Here’s a couple of resources to get you inspired to write:

Why Data Scientists Should Write Books, And Why I Did.
The knowledge is out there.
 

Practical Advice for Data Science Writing
A few useful tips to get started writing about your data science projects
 

Become a freelance data scientist and build up your own consulting business.

 
The Marines said it best: improvise, adapt, overcome.

Instead of constantly fighting an uphill battle, go with the flow, and create your own data science consulting business.

I know from experience how discouraging it is when you’ve sent off a hundred resumes only to get rejection letters and radio silence in return. So, if no one will hire you, hire yourself!

Freelancing is easily one of the most terrifying things people can do to make money, and it’s definitely not for everyone. However, it’s a fair alternative to banging your head against a wall for days on end waiting for potential employers to get back to you (or not).

If you have the skills and the confidence, why not take on some freelance clients? It’s a win-win situation. You get real-world experience without having to go through the pain and suffering of the hiring process (mind you, there can be just as much pain and suffering doing freelance work which is why it’s not for everyone). The beauty of hiring yourself is that if you finally get a job offer from one of your coveted companies thanks to the real-world experience you’ve been able to accumulate, you can walk away from freelancing at any time.

But who knows? Maybe you’ll end up really enjoying the freelance life. In my opinion, it’s worth the gamble if you’re unable to find work the conventional way.

 

Work on your own projects to showcase your talents.

 
If you asked me for a definition of “data science”, I would sum it up as being an interdisciplinary field that focuses on solving problems and gathering information. Therefore, it makes sense that an employer wouldn’t want to hire anyone who hasn’t solved any problems or who hasn’t been able to draw any conclusions from a data set.

By creating your own projects, you show employers that you have that innate curiosity and drive that is required for data scientists to be successful in their work. Not only that, but many employers in tech request to see your project portfolio so they can see the quality of your work before they hire you.

It’s now easier than ever to find free data sets to build projects on. Think I’m kidding? The last time I checked, there were 67,862 data sets available on Kaggle for anyone to use. That’s a lot of data.

Furthermore, a quick search will lead you to hundreds of articles full of different data science projects to lend you inspiration. Here are a few to get you started.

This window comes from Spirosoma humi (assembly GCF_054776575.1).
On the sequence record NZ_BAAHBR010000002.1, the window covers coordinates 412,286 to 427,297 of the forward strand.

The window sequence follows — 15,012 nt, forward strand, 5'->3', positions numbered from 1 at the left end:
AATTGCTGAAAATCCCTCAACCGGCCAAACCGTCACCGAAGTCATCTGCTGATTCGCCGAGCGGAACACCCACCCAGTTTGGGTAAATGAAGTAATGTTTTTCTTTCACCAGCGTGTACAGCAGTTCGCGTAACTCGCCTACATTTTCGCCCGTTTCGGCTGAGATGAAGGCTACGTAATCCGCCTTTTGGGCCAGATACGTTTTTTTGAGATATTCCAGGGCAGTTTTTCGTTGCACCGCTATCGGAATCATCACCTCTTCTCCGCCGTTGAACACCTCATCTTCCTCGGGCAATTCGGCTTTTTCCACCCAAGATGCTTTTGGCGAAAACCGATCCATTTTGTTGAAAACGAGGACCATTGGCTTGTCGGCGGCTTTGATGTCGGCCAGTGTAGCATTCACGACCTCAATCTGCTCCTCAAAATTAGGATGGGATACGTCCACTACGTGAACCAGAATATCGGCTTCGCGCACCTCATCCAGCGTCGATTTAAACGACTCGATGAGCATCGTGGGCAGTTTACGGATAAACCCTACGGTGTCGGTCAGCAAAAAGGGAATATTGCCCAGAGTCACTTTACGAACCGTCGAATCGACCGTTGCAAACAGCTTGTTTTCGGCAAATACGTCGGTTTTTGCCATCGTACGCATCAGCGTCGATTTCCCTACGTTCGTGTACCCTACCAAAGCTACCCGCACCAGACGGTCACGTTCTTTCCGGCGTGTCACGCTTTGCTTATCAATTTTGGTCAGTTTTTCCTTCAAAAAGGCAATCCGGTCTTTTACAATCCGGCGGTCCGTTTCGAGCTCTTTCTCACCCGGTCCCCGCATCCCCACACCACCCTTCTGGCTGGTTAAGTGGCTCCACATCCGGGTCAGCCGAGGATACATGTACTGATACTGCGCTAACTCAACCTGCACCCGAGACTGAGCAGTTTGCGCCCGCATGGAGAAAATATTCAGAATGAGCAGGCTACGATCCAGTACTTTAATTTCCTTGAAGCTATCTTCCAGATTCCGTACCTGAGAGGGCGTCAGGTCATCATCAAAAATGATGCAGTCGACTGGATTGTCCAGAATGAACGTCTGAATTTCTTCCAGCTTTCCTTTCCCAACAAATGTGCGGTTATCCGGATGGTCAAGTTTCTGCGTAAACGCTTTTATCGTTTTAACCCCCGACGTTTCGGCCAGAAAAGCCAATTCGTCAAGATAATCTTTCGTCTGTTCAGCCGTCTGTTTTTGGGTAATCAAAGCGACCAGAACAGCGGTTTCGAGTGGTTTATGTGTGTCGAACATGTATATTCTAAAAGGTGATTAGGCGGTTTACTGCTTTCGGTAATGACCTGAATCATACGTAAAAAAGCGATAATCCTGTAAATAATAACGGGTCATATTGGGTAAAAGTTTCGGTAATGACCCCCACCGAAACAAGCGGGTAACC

The 7 Data Science Projects I Plan on Completing in 2021
How I plan on using these projects to improve my data science skills by the end of the year.
 

12 Data Science Projects for 12 Days of Christmas
Relevant and valuable data science projects that you can do in a day!
 

12 Cool Data Science Projects Ideas for Beginners and Experts
“How many data science projects have you completed so far?”
 

A Guide To Getting Data Science Projects Ideas
How to come up with self-study, portfolio or business ideas. From someone with too many.
 

Intern, volunteer, or do pro bono work to get valuable industry experience.

 
Sometimes, the best way to get the necessary work experience is to do the work for free. No one likes to work for nothing, but in a world that often requires you to have 20 years of work experience before you’re 22, working for free is often your ticket to job-hunting success.

Interning, volunteering, or doing pro bono work, are three of the best ways to get the necessary work experience that many companies are looking for. Not only do these “jobs” allow you to gain real-world experience using real-world data, but it also shows hiring managers that you’re a team player who earned their work experience the hard way without pay. Furthermore, you might get the opportunity to create meaningful solutions that will positively impact many individuals and communities along the way. If the company you work for is willing to compensate you with a glowing review on your LinkedIn profile or a reference letter, even better!

 

Final thoughts.

 
For anyone entering a new field, be it a fresh graduate, someone seeking a career change, or even a cat who learned to type, having a lack of work experience can be a daunting situation to overcome.

However, there are tons of opportunities out there for you to gain work experience as long as you’re willing to take them on. Fortune tends to favor the brave, and that isn’t more true than for people looking to make it in a new field.

By practicing a little creativity, grit, and perseverance (and also maybe some patience), you’ll be well on your way to landing that first coveted job in data science.

 
Bio: Madison Hunter is a Geoscience BSc undergrad student, Software Dev graduate. Madison produces ramblings about data science, the environment, and STEM.

Original. Reposted with permission.